Monday, October 29, 2012

McMichael Art Gallery - Fashionality Exhibit

Earlier this year, the McMichael Gallery in Kleinburg held an exhibition called "Fashionality - Dress and Identity in Contemporary Canadian Art". It was so much fun to see the creative ways that artists used clothing and fashion to produce beautiful and sometimes thought-provoking works.

Barbara Hunt's vintage aprons evoke images of Betty Draper from Mad Men getting ready for a dinner party.  Some of the aprons were really from that era, while others were created by Hunt to emulate and comment on the times.  Jane Eccles borrowed actual dresses from noted Canadian names such as Margaret Atwood and Adrienne Clarkson, hung them in front of her studio window during various seasons, and painted the results.  She represents the effects of sunlight streaming through the dresses as well as the scenery in the background.  Nicole Dexras created wild and elaborate costumes out of various flowers and plants.

Several works were created by native Indian artists.  Dana Claxton's striking "Onto The Red Road" shows the transformation from traditional Aboriginal clothing to Westernized modern dress, by shortening the same skirt at each stage, and changing the footwear from bare feet to open-toed sandals, eventually to shiny thigh-hugging spiked-heeled leather boots.  Ken Monkman mixed Western concepts with native designs to produce the raccoon jockstrap, a bra made of dream-catchers and a "Louis Vuitton" bag shaped like a quiver containing arrows.  Monkman also produced a homage to a 19th Century painting called Duel After The Masquerade, replacing the European dressed figures from a costume ball with ones wearing Indian medicine masks and moccasins.  The swords from the duel are replaced by a paint brush and easel.  It is interesting that the victor of the duel is represented as a woman wearing only a fur hat, fur coat and heels.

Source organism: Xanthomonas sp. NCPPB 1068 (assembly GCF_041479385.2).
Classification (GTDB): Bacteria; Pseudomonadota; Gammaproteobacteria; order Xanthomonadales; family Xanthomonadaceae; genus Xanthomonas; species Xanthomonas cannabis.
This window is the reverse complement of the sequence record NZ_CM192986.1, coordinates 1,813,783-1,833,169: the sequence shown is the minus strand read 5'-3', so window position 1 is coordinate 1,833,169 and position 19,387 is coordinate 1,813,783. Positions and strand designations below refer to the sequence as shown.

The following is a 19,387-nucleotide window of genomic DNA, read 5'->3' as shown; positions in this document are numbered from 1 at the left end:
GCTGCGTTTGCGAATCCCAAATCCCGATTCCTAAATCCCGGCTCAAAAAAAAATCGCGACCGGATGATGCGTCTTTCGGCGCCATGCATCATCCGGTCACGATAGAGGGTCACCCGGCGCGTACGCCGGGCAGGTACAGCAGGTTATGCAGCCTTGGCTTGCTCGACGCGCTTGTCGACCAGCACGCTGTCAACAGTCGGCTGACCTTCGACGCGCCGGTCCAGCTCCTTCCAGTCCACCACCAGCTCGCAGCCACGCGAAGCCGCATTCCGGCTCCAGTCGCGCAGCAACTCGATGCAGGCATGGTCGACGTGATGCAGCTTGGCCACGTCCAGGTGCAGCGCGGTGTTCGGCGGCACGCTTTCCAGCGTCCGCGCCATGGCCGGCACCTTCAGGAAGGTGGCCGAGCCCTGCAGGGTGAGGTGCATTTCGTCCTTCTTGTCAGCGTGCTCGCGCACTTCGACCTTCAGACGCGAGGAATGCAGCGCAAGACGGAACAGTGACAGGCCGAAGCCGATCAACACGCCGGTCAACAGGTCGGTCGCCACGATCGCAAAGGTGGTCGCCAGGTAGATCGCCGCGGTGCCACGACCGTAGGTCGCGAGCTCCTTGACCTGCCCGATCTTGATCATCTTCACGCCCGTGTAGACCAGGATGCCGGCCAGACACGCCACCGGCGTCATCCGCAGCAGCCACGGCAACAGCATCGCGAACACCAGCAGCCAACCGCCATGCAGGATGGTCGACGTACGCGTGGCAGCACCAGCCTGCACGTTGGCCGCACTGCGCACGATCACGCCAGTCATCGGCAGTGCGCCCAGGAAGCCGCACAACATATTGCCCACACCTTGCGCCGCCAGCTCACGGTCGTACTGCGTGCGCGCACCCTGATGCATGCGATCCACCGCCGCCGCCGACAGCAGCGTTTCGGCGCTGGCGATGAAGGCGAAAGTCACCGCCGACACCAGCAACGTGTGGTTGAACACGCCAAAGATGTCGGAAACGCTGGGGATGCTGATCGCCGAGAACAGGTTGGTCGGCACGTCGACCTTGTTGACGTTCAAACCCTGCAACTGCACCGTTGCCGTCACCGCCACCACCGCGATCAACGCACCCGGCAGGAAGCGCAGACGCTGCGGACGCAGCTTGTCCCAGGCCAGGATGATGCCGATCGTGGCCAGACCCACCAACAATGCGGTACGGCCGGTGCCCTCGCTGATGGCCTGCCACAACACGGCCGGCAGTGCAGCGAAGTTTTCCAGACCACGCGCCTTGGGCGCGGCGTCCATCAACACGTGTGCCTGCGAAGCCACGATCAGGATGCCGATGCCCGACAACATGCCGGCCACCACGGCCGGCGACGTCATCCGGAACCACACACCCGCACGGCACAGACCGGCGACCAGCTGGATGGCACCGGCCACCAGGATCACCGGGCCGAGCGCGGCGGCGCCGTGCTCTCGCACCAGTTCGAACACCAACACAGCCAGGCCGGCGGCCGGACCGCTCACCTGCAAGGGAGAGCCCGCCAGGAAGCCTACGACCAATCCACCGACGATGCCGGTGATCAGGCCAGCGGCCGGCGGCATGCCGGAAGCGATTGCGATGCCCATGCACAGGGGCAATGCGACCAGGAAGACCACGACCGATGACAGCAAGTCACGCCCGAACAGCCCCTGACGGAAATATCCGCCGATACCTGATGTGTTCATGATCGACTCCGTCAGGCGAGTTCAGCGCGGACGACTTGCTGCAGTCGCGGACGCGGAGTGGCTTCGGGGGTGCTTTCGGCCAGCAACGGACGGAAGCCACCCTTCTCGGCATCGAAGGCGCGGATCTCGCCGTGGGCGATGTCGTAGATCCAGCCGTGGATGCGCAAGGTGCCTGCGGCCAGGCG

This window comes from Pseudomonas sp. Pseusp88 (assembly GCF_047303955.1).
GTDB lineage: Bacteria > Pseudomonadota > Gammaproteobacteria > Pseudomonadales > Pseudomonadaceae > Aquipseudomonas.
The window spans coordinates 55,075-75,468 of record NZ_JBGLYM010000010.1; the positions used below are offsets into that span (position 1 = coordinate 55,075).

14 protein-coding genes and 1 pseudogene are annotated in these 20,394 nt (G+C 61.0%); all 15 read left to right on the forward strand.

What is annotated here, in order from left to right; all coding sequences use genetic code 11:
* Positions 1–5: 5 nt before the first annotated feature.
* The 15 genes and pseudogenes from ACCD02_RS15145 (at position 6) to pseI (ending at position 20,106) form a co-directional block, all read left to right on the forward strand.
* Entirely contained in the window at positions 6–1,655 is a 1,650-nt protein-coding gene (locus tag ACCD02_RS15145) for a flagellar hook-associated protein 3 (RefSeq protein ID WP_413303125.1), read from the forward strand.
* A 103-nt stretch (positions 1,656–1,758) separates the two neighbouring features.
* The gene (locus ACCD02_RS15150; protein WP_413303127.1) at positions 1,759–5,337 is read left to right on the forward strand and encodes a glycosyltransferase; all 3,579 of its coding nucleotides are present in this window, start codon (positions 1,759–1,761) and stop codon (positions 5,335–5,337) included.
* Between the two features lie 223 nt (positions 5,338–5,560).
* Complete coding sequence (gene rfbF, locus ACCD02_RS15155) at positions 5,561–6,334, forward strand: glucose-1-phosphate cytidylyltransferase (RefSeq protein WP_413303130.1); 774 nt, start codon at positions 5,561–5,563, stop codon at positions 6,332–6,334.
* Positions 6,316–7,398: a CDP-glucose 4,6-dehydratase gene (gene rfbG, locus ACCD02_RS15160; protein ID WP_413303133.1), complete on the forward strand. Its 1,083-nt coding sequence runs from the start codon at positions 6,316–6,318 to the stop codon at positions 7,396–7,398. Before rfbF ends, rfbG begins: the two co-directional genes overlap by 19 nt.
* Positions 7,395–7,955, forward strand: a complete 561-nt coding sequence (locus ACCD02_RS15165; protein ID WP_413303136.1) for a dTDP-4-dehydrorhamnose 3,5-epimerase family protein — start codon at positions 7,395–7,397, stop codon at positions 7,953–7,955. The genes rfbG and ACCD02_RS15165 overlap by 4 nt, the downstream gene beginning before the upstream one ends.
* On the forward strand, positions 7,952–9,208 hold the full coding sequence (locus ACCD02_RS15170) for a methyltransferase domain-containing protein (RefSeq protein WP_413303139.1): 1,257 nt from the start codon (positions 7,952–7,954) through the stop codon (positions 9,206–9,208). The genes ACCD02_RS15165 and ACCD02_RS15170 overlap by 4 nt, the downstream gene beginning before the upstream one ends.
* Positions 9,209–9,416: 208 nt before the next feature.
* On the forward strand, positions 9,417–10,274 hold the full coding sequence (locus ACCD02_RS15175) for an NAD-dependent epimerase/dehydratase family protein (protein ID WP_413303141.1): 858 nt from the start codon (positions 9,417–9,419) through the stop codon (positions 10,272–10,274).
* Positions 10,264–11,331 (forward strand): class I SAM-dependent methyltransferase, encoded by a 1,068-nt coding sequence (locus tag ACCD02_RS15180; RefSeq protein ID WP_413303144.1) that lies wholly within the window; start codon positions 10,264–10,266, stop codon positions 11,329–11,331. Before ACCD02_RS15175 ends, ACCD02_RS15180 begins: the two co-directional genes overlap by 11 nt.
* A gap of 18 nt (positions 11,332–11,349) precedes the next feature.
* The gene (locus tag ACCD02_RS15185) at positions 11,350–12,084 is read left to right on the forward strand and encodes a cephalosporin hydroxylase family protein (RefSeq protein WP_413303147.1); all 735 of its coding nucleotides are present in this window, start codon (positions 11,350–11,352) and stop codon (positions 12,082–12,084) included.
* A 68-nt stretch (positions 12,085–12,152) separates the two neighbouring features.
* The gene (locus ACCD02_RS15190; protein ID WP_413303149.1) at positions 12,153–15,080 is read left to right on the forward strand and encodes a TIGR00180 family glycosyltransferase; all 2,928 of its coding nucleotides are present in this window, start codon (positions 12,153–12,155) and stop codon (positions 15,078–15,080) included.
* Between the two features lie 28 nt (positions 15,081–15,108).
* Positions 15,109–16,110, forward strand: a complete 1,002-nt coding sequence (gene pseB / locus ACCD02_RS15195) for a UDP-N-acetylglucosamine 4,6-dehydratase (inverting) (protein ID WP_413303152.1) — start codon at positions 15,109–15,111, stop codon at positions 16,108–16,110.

Janet Morton's floor to ceiling gigantic lumberman's jacket felt very iconic and Canadian and was aptly named "Canadian Monument".  Another beautiful series by Nicole Dextras encased flowing silky, flowery dresses in blocks of ice.  Barbara Pratt's paintings of dresses look like stylized fashion photographs including one called "Man and His Car" where the dress looks like a sleek shiny automobile. A very touching display by Michele Karch-Ackerman is called "The Sweaters from The Lost Boys".  It consists of an entire wall of miniature knitted sweaters.  Each sweater is meant to represent a soldier from the Newfoundland regiment who fought in the Battle of Beaumont-Hamel in WWI where 733 of the 801 men died.  She asks for volunteers to help knit the sweaters and currently has over 400.

There were too many other works to describe, but what a fabulous exhibition this was!

Being at the McMichael also gave us the opportunity to look at their outdoor sculptures including a new sculpture garden that opened recently.  We took a guided walking tour of the grounds, getting insights on sculptures we had seen before, and viewing new sculptures for the first time. 

We took a closer look at the Inuit carvings in the large rock on the path between the parking lot and the gallery. We spotted images that looked like a mythical squid, a tortoise, and men rowing a long boat.  For the first time, we noticed that the grizzly sculpture right in front of a building is actually mauling a seal.  A new exhibit showing a pack of wolves reclining around a bus shelter comments on the impact of urbanization on nature.

We were taken to the burial grounds where the founder Robert McMichael, his wife Signe, and many members of the Group of Seven (including A.J.Casson, Lawren Harris, A.Y. Jackson, Arthur Lismer and Fred Varley) are buried.


Finally we strolled through the brand new sculpture garden, built to house a donation of nine large bronze sculptures from artist Ivan Eyre.  The sculptures seemed to mix Asian and Science Fiction influences with female sun-worshiping figures and male warriors clad in heavy work boots that reminded me of what the Terracotta warriors might have looked like if transported to the distant future.  The nestling of these sculptures deep in the wooded lands is stunning, yet tranquil.

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Jane Eccles said...

Thanks for seeing the Fashionality show and for enjoying the dress paintings. All the best, Jane Eccles